Isaiah 9:5b

Published by Richard C. McDonald

I am married to Nancy McDonald and we have two boys, Noah and Stephen. I am a high school history teacher at Whitefield Academy in Louisville, KY. I am also an adjunct instructor of Old Testament Interpretation at the Southern Baptist Theological Seminary and Boyce College. I am a fan of LSU, and college football in general. My family and I are members at Sojourn Church-JTown in Louisville, KY.

5 thoughts on “Isaiah 9:5b

  1. What is the name of this English tense/aspect – ‘a child is born to us’ – used by most translations to finesse the difficulty? I have been hunting through grammar web pages and haven’t found it yet. ‘To be’ with a past participle is used for the present continuous passive – ‘millions of children are born every day’. But if one says ‘The children are born.’, the aspect is perfect. The basic grammars just give ‘the children have been born’. ‘The children are born’ is very dramatic.

    Compare ‘the plane has landed’ with ‘the plane is landed’. ‘The plane is landed.. all eyes are on the exit door..’. The focus seems to be on the plane in the present, rather than giving information about the action that has completed.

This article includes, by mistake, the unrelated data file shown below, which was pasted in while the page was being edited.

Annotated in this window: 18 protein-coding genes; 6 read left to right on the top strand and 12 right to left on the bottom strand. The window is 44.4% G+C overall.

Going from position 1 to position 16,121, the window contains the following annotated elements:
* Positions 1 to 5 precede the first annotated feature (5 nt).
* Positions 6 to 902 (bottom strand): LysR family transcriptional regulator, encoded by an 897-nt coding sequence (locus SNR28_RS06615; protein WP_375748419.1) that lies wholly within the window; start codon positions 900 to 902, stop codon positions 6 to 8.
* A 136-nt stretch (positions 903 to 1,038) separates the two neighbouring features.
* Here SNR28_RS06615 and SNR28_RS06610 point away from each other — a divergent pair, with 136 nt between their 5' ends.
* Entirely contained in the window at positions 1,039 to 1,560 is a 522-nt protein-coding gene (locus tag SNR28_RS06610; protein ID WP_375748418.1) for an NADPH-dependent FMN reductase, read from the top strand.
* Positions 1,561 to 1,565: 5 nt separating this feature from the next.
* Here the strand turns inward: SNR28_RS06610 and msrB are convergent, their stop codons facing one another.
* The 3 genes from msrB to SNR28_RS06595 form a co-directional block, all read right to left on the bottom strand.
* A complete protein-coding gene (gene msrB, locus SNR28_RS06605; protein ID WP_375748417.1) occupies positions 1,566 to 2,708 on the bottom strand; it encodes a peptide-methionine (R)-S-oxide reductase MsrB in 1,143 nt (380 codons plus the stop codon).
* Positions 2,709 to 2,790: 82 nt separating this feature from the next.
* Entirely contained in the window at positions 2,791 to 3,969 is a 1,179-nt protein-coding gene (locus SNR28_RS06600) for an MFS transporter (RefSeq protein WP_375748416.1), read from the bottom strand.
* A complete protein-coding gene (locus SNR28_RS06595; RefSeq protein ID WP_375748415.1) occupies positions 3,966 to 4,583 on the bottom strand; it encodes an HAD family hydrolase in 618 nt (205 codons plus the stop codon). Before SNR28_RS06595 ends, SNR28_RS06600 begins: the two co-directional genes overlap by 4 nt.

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      1. I’ll look into it more. I must apologize. My replies have been rushed because my attention is divided. I’m currently working on school curriculum for next school year. I do this site on my free time and lately I have not had much. I appreciate your interactions; they are helping me be more clear and concise in my analysis and comments. Going forward, though, there may be delays in my responses as I need to direct a majority of my attention to the next school year. Thanks for visiting my site. I do hope it’s been somewhat of a help.

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      2. English present perfect formed with ‘to be’ rather than ‘to have’ is considered to be archaic. Gets a mention in the Wikipedia article here: https://en.wikipedia.org/wiki/Present_perfect#English section on ‘Auxiliaries’:

        ‘Early Modern English used both to have and to be as perfect auxiliaries. The usage differs in that to have expressed emphasis in the process of the action that was completed, whereas to be put the emphasis in the final state after the action is completed.’

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      3. After looking into it a bit more, I’m still of the opinion that it is in the present tense. Though, I would qualify it: present passive. Similar to ‘ask’: Present Active: “he asks.” Present passive: “he is asked.” The description I found is: “The simple present is used to make statements about events at a time later than now, when the statements are based on present facts, and when these facts are something fixed like a time-table, schedule, calendar.” Since Isaiah 9:5 is prophetic-therefore a certain event – I think it fits the description of the present tense as future.

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